I tend to be pretty agnostic when it comes to the topic of Mike D'Antoni. I'd like to see him manage a team consisting of more than youngsters and inherited lame ducks before I judge his Knick legacy. That perception, it seems, is pretty widespread. Independent of roster quality, though, D'Antoni still draws ire for much of his decision-making. A lot of us pined for Jordan Hill to get more playing time in New York, and lo and behold, he's looking pretty sharp as a Rocket. Let select members of the media run wild with those circumstances, and you have a li'l controversy on your hands. You've probably heard: Mike D'Antoni was asked about rookies, and responded that he played good rookies, not "bad rookies". Of course, Coach's words were taken out of context and communicated to Hill, who responded as you'd expect. Whatever. The feud was overblown in the first place, and this guy ultimately isn't on the team anymore. It might serve D'Antoni well to choose his words more carefully when there are tape recorders in his face, but it's his journey. If the Knicks put together a winning team next year, this will all be forgotten.
In any event, the deal with Hill was another arrow in the quiver of those who claim D'Antoni is anti-rookie. Tom Ziller, as he's wont to do, sought out the empirical data behind everyone's idle criticisms. Look back at the coach's history, and you see a bunch of guys-- Jackson Vroman, Sharrod Ford, Dijon Thompson-- who you probably wouldn't play either. Basically, the coach hasn't spent much of his career coaching a bad team with lottery picks that deserve time. Limiting Hill's burn may or may not have been a mistake, but it's not really one of a series. The good news, I guess, is that the Knicks won't have a lottery pick for several years now, so this won't really be a concern going forward. Right?? (Tugs collar.)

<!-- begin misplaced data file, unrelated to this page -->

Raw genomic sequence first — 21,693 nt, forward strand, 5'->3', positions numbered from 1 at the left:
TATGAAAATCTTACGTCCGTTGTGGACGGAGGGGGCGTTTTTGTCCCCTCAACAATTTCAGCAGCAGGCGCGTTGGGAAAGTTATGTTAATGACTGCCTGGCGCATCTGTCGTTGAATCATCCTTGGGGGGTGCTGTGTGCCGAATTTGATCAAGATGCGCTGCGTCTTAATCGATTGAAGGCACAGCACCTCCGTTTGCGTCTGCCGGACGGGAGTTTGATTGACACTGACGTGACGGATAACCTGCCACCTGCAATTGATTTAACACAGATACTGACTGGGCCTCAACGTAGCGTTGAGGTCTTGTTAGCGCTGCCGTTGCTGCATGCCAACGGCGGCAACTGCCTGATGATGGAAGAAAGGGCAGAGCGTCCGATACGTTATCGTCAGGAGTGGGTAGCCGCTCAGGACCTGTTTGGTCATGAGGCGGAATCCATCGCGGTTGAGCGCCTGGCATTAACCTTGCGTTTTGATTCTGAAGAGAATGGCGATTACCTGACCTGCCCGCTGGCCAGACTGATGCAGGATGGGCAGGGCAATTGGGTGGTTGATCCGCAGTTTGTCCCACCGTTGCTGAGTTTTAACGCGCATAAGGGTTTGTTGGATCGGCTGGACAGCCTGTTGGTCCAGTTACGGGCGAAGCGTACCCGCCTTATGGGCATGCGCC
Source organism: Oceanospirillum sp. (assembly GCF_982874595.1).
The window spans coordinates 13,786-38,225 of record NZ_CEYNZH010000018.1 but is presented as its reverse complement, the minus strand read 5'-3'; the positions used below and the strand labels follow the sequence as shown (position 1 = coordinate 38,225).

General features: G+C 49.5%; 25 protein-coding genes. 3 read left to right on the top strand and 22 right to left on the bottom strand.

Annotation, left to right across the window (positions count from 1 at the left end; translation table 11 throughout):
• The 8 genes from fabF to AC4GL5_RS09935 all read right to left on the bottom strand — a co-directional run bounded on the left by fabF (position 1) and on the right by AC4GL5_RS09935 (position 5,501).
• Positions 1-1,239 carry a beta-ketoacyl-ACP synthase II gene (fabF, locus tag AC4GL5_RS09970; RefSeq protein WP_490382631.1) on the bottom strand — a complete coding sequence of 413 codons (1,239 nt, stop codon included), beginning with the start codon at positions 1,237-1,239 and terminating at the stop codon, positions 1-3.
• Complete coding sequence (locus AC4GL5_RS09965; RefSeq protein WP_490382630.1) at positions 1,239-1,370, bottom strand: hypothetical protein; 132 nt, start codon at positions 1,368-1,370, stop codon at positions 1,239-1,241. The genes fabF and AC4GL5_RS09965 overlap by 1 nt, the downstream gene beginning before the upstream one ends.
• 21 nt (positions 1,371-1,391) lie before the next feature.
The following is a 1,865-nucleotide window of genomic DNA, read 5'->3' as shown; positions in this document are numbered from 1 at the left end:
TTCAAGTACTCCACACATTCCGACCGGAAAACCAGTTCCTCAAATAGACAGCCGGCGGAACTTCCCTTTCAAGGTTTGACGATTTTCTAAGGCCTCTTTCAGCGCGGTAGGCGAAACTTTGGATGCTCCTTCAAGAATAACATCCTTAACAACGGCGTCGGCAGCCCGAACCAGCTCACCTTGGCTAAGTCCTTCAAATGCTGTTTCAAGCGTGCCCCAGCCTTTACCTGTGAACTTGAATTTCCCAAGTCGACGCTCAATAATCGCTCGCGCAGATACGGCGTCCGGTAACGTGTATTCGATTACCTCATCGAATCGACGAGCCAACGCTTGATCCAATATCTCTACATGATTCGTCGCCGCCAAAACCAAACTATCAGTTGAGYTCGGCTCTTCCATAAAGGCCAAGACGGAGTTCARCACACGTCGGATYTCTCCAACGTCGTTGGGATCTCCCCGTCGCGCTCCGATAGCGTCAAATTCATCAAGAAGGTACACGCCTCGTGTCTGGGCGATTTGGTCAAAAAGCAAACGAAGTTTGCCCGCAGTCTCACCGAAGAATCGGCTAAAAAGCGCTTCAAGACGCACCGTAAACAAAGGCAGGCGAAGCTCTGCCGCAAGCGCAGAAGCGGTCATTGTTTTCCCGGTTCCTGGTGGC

The other pet criticism of D'Antoni D'tractors is that he doesn't preach defense. The merits of the 7 Seconds or Less system and all sorts of statistics have been presented and digested ad nauseam, so I'll just share these quotations from Jared Jeffries, who spoke to Howard Beck yesterday:
"I think that Mike’s a realist,’’ Jeffries said. "Defending, like anything else in the NBA, is a talent level. And you can’t have people that are not great defenders and expect them to be great defenders. Just like you can’t have people that aren’t great scorers and expect them to be great scorers. He put me out there to be a defender and he puts guys out there to be scorers. He does focus on defense, but if you don’t have defensive players, then you’re not going to be a great defensive team.’’
He added, "It’s not like he tells the guys, ‘Don’t go out there and guard anybody, just try to score.’ That’s not the case at all.’’
Jeffries' words are arguable, but his point should probably inform our perception of D'Antoni's mindset at this very moment. In years to come, the excuses will run out, but for the time being, it's worth keeping in mind what the Knicks' coach has to work with. Mike D'Antoni might, in fact, be vehemently ageist and anti-defense. For New York's purposes, I don't think we're certain of that yet. And if you think you're certain one way or the other, it helps to have gone to the source and done some research, like Ziller and Beck did.